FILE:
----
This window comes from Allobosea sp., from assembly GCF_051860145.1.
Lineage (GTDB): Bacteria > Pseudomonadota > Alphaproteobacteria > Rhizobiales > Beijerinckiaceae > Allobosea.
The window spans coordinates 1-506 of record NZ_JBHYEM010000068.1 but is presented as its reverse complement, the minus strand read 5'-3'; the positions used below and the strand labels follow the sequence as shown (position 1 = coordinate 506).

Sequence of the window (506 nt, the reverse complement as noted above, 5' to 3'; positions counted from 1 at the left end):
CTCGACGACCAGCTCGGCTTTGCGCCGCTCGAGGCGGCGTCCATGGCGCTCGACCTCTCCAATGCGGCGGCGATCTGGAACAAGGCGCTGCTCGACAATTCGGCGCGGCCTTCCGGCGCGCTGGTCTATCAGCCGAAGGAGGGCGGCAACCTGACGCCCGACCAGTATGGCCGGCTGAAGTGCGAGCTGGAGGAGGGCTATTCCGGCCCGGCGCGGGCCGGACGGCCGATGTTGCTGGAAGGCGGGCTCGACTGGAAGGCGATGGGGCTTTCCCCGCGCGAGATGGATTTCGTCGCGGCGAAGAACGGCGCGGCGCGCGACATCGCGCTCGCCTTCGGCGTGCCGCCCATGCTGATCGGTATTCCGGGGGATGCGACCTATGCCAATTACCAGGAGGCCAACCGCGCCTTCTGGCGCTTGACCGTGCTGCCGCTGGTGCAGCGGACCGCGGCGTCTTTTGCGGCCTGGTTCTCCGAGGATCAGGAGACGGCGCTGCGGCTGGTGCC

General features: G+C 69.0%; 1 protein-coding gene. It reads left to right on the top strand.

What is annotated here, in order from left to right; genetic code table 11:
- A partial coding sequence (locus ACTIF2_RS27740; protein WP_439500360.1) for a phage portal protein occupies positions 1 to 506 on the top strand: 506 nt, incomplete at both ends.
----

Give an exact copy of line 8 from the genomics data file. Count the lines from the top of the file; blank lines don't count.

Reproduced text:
- A partial coding sequence (locus ACTIF2_RS27740; protein WP_439500360.1) for a phage portal protein occupies positions 1 to 506 on the top strand: 506 nt, incomplete at both ends.